The irony is that having made work the centre of life, both material and spiritual, capitalism then proceeded to destroy work as a satisfying, meaningful activity for millions of people by fragmenting it and reducing some jobs to activities that were better suited for animals or machines to do. Unable to rely on a work ethic to motivate manual workers in such jobs, employers have used the services of engineers, psychologists, sociologists and others to find ways to increase productivity and motivate workers (p. 109).

Clearly, while the work ethic has been the pre-eminent ideological tool of the capitalist class, it hasn’t always succeeded in achieving the outcomes desired. But Beder doesn’t interrogate these failures of the work ethic—her project is to show how the ideology, pushed by all the powerful interests in society, has maintained its hold over us all.

Beder mentions that employers have responded to worker indiscipline with Taylorism and scientific management, and strategies like electronic surveillance in contemporary workplaces. To what extent, then, does modern capitalism rely on more coercive measures to maintain worker productivity? Beder writes: ‘The acceptance of capitalist values by workers has been more effective than force or coercion in ensuring a passive, compliant workforce’ (p. 263). But this overlooks those episodes of labour history that have involved force and coercion—strike breaking, union busting, the creation of anti-employee laws, not to mention workhouses, poorhouses and punitive work-for-benefit programs for the unemployed. ‘Capitalist values’ may have often been widely accepted, but what is missing here is an analysis of when ideological indoctrination fails, to be replaced by brute force. Beder’s work needs more detailed analysis of the relationship between the work ethic ideology and actual capitalist practice.

Ultimately, Beder’s account of the work ethic is somewhat one dimensional because it focuses solely on its proponents, at the expense of those on the receiving end of the ideological barrage. Apart from occasional allusions to falling morale and productivity, and strategies like ‘soldiering’ during the Depression, she makes few references to workers’ agency or resistance. It is as if generations of workers have simply accepted the work ethic in one form or another. Much of labour history tells us otherwise. And surely, understanding past struggles against capitalist ideology can only assist with the political resistance Beder aims to advance.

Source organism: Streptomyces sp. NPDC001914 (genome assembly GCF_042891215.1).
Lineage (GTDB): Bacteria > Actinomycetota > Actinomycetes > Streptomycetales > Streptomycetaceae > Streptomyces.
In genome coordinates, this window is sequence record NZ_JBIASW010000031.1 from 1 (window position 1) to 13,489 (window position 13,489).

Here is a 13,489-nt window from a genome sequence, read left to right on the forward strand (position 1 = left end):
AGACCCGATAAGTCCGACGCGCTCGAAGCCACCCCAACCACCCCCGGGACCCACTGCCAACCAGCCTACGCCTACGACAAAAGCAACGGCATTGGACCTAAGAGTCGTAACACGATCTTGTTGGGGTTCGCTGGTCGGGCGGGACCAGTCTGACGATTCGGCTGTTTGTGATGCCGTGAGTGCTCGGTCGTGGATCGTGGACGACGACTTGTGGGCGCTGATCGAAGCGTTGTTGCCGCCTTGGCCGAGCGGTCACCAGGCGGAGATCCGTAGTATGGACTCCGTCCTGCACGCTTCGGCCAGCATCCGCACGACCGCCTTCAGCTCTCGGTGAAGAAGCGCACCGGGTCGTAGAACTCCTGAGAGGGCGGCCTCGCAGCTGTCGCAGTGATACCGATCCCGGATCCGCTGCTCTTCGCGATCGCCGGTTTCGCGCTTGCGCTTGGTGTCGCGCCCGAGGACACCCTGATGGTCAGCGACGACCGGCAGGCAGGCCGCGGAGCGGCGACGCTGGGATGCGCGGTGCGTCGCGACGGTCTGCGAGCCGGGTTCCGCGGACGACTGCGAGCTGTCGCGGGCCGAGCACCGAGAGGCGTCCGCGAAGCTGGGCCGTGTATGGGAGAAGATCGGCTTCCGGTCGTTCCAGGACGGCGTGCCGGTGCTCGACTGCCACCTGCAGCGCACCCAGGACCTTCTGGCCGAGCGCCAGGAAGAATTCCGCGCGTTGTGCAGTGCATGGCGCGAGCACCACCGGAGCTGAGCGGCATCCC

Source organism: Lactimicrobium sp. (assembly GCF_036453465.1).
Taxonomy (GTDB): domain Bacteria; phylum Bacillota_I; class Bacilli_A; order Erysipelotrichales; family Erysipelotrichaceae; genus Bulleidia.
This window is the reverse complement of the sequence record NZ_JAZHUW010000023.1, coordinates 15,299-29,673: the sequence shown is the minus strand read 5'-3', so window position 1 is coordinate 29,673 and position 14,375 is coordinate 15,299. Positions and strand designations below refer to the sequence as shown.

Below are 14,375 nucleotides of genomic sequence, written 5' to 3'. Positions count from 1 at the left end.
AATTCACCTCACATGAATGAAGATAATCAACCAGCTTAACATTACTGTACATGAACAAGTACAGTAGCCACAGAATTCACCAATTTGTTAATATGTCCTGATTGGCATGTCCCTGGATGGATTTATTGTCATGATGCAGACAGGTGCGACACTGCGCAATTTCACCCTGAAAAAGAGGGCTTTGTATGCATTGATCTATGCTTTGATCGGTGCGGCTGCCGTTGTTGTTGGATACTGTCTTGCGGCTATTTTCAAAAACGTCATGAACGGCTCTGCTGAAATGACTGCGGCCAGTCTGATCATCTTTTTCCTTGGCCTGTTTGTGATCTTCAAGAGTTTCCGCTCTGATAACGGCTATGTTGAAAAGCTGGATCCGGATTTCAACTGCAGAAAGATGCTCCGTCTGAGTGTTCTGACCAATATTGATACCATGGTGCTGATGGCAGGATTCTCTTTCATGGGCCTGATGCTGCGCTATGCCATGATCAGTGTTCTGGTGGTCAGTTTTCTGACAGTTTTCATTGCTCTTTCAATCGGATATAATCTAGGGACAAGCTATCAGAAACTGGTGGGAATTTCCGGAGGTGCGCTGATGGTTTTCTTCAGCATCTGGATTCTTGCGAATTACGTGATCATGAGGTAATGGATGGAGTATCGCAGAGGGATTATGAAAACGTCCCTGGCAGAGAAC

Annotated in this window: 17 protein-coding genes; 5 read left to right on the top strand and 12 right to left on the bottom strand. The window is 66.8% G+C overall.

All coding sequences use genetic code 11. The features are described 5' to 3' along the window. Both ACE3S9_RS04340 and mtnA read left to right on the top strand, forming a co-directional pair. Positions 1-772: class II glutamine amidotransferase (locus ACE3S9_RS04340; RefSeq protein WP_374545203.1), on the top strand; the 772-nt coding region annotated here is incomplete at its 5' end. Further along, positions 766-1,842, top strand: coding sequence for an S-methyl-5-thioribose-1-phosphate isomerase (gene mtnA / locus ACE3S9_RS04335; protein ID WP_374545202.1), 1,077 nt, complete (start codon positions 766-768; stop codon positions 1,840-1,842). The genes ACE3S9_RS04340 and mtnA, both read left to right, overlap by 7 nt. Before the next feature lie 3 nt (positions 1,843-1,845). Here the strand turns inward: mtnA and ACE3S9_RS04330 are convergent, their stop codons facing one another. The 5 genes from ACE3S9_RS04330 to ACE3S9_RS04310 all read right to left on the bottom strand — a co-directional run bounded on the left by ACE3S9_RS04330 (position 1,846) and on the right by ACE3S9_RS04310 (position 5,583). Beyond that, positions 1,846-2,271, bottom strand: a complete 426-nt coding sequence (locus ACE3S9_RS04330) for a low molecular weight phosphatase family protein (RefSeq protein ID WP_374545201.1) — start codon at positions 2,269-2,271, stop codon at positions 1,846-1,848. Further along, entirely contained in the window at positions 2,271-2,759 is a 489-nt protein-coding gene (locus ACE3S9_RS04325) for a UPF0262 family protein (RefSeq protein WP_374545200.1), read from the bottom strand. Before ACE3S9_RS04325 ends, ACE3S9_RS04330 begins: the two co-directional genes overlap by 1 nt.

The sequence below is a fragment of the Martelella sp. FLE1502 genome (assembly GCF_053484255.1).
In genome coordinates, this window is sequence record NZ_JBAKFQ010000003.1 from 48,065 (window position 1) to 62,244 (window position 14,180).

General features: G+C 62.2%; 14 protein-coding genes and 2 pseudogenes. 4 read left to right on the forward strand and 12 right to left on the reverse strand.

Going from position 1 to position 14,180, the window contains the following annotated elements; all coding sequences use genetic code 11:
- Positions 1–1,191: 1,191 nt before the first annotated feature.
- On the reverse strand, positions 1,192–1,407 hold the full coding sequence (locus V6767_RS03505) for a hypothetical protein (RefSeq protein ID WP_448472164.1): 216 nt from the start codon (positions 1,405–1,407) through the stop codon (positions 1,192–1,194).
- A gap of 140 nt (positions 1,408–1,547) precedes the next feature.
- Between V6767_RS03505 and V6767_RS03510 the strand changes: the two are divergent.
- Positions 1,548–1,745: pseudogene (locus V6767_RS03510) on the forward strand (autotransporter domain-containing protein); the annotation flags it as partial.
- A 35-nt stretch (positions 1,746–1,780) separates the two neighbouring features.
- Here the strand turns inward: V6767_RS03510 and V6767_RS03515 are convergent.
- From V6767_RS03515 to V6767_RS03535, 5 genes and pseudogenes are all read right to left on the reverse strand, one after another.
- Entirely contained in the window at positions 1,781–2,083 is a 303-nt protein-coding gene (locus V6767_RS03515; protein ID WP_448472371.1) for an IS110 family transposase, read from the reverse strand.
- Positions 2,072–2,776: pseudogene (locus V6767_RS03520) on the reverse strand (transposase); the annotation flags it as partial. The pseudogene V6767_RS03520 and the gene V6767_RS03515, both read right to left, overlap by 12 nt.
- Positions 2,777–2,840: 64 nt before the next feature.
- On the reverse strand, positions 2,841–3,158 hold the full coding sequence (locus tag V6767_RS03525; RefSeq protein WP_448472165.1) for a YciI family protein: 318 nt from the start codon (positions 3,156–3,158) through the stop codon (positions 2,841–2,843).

The personal qualities consumerism requires directly negate the Protestant work ethic that orginally nurtured capitalism.

Nor has the work ethic always been embraced by the ruling classes in their own lives. While employers have pushed hard work and thrift to their workers, aristocrats and capitalists have continued with extravagant lifestyles and their pursuit of what Thornstein Veblen at the turn of the twentieth century described as ‘conspicuous consumption.’ The work ethic has clearly not been universally accepted.

In contemporary industrialised societies, Beder argues that most people ‘can conceive of no identity outside of work’ (p. 127), and that work ‘provides people with a sense of belonging, a place in the order of things’ (p. 124). There is a grain of truth here. As Beder notes, most people identify themselves by their occupations (‘I am an engineer,’ or ‘I am a secretary’). But do most people genuinely identify first and foremost with their jobs, or does Beder overinterpret conventions of social interaction?